William Dean Howells: Short Stories
Escapism in William Dean Howells’ “Scene” 11th Grade
The desire to escape, to break free from confinement or control, emerges in William Dean Howells’ short story “Scene,” where the actual tragedy of a suicide victim appears secondary to the importance of the diversion it creates for the characters involved: the Contributor and the residents of the Irish town. Through “Scene,” Howells conveys the concept of escapism, in its various expressions, as an integral part of life.
The idea of escapism makes an immediate appearance. The story’s title implies a place or setting where an incident, real or imagined, may occur or have occurred. The use of one single word for the title, with its lack of a definite article to anchor it to a specific event, or an adjective to determine the scene’s quality or tone, implies freedom of interpretation. In the opening paragraph of the story, the residents of a poor, Irish, coastal town welcome any escape from the reality of the daily grind of their lives. Howells describes their “small Irish houses standing miserably about on the flats ankle deep, as it were, in little pools of the tide” (Howells 190). By using personification, Howells ties the residents to the confines of their surroundings. The people, like the houses, appear miserable not only in...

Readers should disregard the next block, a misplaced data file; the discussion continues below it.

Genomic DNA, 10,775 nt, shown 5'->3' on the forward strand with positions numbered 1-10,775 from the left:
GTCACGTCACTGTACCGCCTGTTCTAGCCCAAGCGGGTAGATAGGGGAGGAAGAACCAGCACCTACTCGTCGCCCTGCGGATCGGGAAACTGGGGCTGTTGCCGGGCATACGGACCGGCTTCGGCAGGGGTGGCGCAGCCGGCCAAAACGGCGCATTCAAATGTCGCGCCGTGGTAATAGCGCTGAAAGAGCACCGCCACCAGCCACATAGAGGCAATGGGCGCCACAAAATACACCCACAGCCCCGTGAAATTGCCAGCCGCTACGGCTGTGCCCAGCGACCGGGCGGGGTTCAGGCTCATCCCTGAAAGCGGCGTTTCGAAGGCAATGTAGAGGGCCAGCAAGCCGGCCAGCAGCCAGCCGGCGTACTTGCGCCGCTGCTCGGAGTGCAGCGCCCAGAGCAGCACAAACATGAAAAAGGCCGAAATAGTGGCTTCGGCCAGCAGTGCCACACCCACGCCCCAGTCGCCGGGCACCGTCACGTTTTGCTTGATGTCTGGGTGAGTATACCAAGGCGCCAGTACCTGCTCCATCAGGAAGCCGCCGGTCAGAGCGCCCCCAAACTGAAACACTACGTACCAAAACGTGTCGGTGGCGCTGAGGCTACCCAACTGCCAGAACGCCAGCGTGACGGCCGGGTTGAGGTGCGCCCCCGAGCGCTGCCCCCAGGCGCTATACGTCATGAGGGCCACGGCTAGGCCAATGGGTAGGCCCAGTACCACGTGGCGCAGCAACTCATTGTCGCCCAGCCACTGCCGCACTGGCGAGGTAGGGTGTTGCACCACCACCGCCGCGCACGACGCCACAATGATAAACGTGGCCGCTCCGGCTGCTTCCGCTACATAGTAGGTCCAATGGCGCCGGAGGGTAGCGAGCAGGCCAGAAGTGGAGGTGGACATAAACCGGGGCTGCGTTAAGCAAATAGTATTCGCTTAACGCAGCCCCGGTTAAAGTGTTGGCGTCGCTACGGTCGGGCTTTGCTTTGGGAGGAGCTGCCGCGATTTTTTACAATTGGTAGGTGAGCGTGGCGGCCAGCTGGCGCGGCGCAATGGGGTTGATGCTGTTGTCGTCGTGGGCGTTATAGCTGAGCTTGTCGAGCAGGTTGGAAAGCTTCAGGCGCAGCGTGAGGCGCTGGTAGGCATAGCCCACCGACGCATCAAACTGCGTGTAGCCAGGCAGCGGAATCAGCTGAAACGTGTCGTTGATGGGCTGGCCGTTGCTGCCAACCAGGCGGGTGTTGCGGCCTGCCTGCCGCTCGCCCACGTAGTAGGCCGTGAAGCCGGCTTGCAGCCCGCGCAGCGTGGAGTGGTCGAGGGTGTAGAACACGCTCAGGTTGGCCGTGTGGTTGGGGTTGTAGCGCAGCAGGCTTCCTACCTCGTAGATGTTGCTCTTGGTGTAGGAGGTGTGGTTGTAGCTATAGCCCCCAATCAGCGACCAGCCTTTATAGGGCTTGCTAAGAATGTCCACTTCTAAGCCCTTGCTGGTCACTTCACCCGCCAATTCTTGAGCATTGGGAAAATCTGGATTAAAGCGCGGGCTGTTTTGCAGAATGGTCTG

Join Now to View Premium Content
GradeSaver provides access to 725 study guide PDFs and quizzes, 4228 literature essays, 1406 sample college application essays, 171 lesson plans, and ad-free surfing in this premium content, “Members Only” section of the site! Membership includes a 10% discount on all editing orders.
Already a member? Log in